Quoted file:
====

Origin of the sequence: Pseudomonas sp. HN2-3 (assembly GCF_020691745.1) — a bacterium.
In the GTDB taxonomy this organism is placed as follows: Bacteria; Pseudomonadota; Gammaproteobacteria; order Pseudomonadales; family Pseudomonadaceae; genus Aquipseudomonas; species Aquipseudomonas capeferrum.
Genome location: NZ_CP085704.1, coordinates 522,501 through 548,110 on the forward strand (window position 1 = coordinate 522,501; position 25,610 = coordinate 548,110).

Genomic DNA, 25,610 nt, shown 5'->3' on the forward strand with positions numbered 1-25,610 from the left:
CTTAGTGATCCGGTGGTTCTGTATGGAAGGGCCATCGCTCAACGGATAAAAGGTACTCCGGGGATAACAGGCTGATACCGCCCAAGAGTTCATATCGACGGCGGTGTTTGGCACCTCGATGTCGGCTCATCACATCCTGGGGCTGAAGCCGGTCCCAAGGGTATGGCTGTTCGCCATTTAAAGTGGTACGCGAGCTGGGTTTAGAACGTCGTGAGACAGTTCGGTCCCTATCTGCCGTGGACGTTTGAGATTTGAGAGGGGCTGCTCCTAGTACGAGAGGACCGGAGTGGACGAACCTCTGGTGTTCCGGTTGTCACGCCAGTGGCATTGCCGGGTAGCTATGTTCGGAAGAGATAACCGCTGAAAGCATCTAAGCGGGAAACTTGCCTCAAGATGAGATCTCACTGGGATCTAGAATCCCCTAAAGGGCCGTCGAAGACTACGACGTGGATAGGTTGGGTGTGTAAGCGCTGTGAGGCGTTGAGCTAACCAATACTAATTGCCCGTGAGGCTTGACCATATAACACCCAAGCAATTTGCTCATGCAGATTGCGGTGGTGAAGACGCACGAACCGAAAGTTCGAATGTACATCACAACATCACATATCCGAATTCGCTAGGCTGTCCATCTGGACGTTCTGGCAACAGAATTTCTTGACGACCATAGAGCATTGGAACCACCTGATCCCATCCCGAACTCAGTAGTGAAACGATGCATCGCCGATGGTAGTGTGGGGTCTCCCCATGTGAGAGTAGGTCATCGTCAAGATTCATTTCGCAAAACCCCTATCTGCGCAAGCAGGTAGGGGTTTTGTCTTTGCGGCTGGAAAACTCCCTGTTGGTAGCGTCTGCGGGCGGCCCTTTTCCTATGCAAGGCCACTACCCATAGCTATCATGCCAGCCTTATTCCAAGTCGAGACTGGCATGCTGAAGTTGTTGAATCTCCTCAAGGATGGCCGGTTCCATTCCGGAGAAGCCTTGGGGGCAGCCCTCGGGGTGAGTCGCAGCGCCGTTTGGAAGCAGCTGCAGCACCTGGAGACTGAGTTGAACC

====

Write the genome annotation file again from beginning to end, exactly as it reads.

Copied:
Origin of the sequence: Pseudomonas sp. HN2-3 (assembly GCF_020691745.1) — a bacterium.
In the GTDB taxonomy this organism is placed as follows: Bacteria; Pseudomonadota; Gammaproteobacteria; order Pseudomonadales; family Pseudomonadaceae; genus Aquipseudomonas; species Aquipseudomonas capeferrum.
Genome location: NZ_CP085704.1, coordinates 522,501 through 548,110 on the forward strand (window position 1 = coordinate 522,501; position 25,610 = coordinate 548,110).

Genomic DNA, 25,610 nt, shown 5'->3' on the forward strand with positions numbered 1-25,610 from the left:
CTTAGTGATCCGGTGGTTCTGTATGGAAGGGCCATCGCTCAACGGATAAAAGGTACTCCGGGGATAACAGGCTGATACCGCCCAAGAGTTCATATCGACGGCGGTGTTTGGCACCTCGATGTCGGCTCATCACATCCTGGGGCTGAAGCCGGTCCCAAGGGTATGGCTGTTCGCCATTTAAAGTGGTACGCGAGCTGGGTTTAGAACGTCGTGAGACAGTTCGGTCCCTATCTGCCGTGGACGTTTGAGATTTGAGAGGGGCTGCTCCTAGTACGAGAGGACCGGAGTGGACGAACCTCTGGTGTTCCGGTTGTCACGCCAGTGGCATTGCCGGGTAGCTATGTTCGGAAGAGATAACCGCTGAAAGCATCTAAGCGGGAAACTTGCCTCAAGATGAGATCTCACTGGGATCTAGAATCCCCTAAAGGGCCGTCGAAGACTACGACGTGGATAGGTTGGGTGTGTAAGCGCTGTGAGGCGTTGAGCTAACCAATACTAATTGCCCGTGAGGCTTGACCATATAACACCCAAGCAATTTGCTCATGCAGATTGCGGTGGTGAAGACGCACGAACCGAAAGTTCGAATGTACATCACAACATCACATATCCGAATTCGCTAGGCTGTCCATCTGGACGTTCTGGCAACAGAATTTCTTGACGACCATAGAGCATTGGAACCACCTGATCCCATCCCGAACTCAGTAGTGAAACGATGCATCGCCGATGGTAGTGTGGGGTCTCCCCATGTGAGAGTAGGTCATCGTCAAGATTCATTTCGCAAAACCCCTATCTGCGCAAGCAGGTAGGGGTTTTGTCTTTGCGGCTGGAAAACTCCCTGTTGGTAGCGTCTGCGGGCGGCCCTTTTCCTATGCAAGGCCACTACCCATAGCTATCATGCCAGCCTTATTCCAAGTCGAGACTGGCATGCTGAAGTTGTTGAATCTCCTCAAGGATGGCCGGTTCCATTCCGGAGAAGCCTTGGGGGCAGCCCTCGGGGTGAGTCGCAGCGCCGTTTGGAAGCAGCTGCAGCACCTGGAGACTGAGTTGAACC